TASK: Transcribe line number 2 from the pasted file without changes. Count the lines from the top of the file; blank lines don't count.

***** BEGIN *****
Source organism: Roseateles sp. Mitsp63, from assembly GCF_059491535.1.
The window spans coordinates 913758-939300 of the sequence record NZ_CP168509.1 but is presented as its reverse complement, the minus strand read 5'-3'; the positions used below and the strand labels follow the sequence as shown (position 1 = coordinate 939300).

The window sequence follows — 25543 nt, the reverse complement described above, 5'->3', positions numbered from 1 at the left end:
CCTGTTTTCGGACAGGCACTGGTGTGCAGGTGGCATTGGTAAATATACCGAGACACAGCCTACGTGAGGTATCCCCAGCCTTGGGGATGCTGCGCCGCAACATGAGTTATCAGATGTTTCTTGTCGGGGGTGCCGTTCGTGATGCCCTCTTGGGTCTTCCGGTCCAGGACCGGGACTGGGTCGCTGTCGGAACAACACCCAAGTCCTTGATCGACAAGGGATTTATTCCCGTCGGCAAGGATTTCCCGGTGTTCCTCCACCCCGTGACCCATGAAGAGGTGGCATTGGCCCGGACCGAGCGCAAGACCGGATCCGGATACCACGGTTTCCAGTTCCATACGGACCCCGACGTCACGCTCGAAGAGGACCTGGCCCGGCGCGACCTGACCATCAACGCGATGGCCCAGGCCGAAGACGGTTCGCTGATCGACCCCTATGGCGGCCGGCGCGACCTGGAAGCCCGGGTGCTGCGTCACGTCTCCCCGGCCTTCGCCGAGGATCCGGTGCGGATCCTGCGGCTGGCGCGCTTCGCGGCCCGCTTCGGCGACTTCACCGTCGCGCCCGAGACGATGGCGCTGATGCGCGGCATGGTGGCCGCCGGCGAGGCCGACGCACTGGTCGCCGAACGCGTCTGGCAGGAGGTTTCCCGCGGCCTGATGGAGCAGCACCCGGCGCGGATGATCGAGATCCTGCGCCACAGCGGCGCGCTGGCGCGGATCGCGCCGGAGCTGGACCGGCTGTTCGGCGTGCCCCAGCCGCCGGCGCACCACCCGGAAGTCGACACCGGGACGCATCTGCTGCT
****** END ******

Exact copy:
The window spans coordinates 913758-939300 of the sequence record NZ_CP168509.1 but is presented as its reverse complement, the minus strand read 5'-3'; the positions used below and the strand labels follow the sequence as shown (position 1 = coordinate 939300).